Dow Chemical to Slash 5,000 Jobs, Close 20 Plants

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NEW YORK – Dow Chemical Co. said Monday it will slash 5,000 full-time jobs — about 11 percent of its total work force — close 20 plants and sell several businesses to reign in costs amid the economic recession.

The company, one of the largest chemical makers in the world, expects the moves to save about $700 million per year by 2010. Dow also will temporarily idle 180 plants and prune 6,000 contractors from its payroll.

"We are accelerating the implementation of these measures as the current world economy has deteriorated sharply, and we must adjust ourselves to the severity of this downturn," Chief Executive and Chairman Andrew N. Liveris said in a statement.

The Midland, Mich.-based company expects "the new Dow" to be comprised of three units: joint ventures; performance products; and health and agriculture, advanced materials and other market-facing businesses.

The reorganization comes just days after the company closed on its K-Dow Petrochemicals joint venture with a company controlled by the Kuwait government.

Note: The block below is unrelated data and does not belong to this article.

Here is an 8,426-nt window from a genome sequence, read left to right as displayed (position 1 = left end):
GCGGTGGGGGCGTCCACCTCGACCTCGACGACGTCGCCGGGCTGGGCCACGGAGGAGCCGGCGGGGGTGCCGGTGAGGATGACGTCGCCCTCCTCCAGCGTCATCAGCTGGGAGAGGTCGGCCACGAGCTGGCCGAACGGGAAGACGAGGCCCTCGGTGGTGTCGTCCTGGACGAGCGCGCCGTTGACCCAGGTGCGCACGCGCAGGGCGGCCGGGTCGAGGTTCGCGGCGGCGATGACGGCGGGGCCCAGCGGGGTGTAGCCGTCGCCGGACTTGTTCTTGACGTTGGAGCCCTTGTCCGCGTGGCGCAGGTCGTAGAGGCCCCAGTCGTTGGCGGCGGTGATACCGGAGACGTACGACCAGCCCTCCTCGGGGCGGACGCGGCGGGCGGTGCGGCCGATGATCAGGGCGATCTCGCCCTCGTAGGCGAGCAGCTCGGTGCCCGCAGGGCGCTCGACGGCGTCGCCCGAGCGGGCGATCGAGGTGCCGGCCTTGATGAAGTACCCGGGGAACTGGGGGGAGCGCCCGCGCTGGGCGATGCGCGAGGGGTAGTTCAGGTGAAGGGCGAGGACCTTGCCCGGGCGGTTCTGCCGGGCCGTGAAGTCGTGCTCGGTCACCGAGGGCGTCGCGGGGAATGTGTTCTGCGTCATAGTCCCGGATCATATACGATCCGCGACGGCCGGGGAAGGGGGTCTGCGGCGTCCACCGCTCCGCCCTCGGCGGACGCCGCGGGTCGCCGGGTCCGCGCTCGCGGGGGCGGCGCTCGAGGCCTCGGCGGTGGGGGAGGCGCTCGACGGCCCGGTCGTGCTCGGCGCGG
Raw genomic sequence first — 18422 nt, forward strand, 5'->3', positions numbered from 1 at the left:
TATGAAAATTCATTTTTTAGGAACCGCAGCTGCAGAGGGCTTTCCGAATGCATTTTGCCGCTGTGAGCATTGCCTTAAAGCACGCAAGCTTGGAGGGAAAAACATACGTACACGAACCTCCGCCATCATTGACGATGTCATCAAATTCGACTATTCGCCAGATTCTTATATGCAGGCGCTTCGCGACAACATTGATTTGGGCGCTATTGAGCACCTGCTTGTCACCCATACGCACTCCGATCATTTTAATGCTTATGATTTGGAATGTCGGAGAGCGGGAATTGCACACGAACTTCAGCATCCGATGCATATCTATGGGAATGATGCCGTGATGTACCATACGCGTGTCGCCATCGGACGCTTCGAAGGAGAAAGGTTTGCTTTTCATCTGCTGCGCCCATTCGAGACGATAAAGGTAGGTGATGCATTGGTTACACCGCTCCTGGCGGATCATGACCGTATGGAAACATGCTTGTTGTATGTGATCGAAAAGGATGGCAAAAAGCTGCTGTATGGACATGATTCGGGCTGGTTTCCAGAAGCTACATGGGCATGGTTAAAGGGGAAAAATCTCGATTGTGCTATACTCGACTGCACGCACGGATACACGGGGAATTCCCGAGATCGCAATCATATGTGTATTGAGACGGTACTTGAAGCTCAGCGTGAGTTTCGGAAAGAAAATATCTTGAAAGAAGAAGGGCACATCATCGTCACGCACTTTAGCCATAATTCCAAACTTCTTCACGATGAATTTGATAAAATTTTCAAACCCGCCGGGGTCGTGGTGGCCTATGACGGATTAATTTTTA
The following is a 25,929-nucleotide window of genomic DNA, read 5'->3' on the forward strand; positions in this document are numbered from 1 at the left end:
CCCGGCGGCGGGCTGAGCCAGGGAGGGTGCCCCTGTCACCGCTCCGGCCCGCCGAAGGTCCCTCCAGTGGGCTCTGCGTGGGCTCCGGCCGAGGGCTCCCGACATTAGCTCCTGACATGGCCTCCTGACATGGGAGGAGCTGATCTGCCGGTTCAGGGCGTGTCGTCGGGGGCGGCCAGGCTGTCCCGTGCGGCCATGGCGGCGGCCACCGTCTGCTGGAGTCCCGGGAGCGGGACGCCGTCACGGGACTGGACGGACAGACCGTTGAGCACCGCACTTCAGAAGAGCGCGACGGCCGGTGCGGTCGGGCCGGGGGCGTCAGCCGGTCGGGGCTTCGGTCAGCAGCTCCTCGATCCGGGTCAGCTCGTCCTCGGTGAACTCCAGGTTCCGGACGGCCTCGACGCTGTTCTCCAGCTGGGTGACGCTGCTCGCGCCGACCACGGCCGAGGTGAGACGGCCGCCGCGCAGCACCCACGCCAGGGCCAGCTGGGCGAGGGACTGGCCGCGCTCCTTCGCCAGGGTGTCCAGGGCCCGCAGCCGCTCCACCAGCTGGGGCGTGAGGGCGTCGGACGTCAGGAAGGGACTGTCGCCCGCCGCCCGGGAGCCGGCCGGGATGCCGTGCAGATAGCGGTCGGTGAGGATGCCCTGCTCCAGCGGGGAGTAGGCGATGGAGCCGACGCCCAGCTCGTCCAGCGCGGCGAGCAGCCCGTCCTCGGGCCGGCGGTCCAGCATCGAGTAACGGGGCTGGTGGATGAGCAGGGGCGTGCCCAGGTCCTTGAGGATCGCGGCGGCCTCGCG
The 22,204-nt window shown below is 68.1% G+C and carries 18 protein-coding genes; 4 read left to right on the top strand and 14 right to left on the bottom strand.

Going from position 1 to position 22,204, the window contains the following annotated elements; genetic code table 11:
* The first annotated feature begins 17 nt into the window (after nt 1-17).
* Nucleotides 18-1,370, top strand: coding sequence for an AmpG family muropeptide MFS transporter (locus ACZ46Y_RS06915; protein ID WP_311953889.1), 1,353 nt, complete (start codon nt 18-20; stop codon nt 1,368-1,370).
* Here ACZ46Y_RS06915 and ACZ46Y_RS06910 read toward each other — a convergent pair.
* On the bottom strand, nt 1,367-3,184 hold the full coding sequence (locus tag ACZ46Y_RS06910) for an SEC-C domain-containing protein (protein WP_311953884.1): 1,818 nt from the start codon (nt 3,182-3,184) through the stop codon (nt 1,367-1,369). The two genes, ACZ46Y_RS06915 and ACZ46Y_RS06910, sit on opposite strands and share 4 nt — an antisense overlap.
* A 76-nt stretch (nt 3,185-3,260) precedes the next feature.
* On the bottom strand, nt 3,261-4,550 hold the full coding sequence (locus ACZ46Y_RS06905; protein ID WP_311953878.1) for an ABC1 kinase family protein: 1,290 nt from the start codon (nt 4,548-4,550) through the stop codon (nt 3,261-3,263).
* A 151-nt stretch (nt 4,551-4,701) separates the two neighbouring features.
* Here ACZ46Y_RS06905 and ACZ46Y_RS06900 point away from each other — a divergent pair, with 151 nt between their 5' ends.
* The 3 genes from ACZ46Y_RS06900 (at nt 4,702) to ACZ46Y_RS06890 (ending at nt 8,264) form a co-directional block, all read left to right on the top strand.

Dow is slated to close on its $15.3 billion buyout of Rohm & Haas Co. early next year, a deal it hopes will help it grow into the high-margin specialty chemicals market. The company expects that deal to results in about $800 million in savings over time.

Last week Dow rival DuPont said it would cut 2,500 jobs and warned it won't turn a profit in the fourth quarter due to a slowdown in the automotive and construction markets.

Shares of Dow Chemical jumped 75 cents, or 4 percent, to $19.75 in premarket trading, having closed Friday at $19. The stock is still worth less than half of its 52-week high of $45.50, set nearly a year ago.